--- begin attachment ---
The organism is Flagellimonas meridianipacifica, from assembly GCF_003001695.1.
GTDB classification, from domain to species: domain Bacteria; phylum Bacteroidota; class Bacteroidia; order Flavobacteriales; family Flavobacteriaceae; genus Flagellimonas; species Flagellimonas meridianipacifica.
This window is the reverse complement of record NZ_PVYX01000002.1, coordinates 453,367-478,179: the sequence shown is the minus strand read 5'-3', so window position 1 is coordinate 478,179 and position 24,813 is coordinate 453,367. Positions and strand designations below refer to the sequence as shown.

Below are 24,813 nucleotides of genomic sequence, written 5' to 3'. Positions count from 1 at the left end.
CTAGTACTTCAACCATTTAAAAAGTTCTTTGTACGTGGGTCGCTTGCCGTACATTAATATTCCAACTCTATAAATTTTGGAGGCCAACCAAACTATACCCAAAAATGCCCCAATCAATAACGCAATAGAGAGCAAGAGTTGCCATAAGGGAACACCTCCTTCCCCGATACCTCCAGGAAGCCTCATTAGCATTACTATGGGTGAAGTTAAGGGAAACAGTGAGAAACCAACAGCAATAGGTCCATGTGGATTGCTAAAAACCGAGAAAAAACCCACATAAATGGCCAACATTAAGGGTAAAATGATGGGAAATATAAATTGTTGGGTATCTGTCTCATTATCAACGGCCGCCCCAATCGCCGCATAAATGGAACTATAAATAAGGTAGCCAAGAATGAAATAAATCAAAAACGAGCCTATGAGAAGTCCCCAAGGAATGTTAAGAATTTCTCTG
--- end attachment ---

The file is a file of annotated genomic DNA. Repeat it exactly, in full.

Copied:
The organism is Flagellimonas meridianipacifica, from assembly GCF_003001695.1.
GTDB classification, from domain to species: domain Bacteria; phylum Bacteroidota; class Bacteroidia; order Flavobacteriales; family Flavobacteriaceae; genus Flagellimonas; species Flagellimonas meridianipacifica.
This window is the reverse complement of record NZ_PVYX01000002.1, coordinates 453,367-478,179: the sequence shown is the minus strand read 5'-3', so window position 1 is coordinate 478,179 and position 24,813 is coordinate 453,367. Positions and strand designations below refer to the sequence as shown.

Below are 24,813 nucleotides of genomic sequence, written 5' to 3'. Positions count from 1 at the left end.
CTAGTACTTCAACCATTTAAAAAGTTCTTTGTACGTGGGTCGCTTGCCGTACATTAATATTCCAACTCTATAAATTTTGGAGGCCAACCAAACTATACCCAAAAATGCCCCAATCAATAACGCAATAGAGAGCAAGAGTTGCCATAAGGGAACACCTCCTTCCCCGATACCTCCAGGAAGCCTCATTAGCATTACTATGGGTGAAGTTAAGGGAAACAGTGAGAAACCAACAGCAATAGGTCCATGTGGATTGCTAAAAACCGAGAAAAAACCCACATAAATGGCCAACATTAAGGGTAAAATGATGGGAAATATAAATTGTTGGGTATCTGTCTCATTATCAACGGCCGCCCCAATCGCCGCATAAATGGAACTATAAATAAGGTAGCCAAGAATGAAATAAATCAAAAACGAGCCTATGAGAAGTCCCCAAGGAATGTTAAGAATTTCTCTG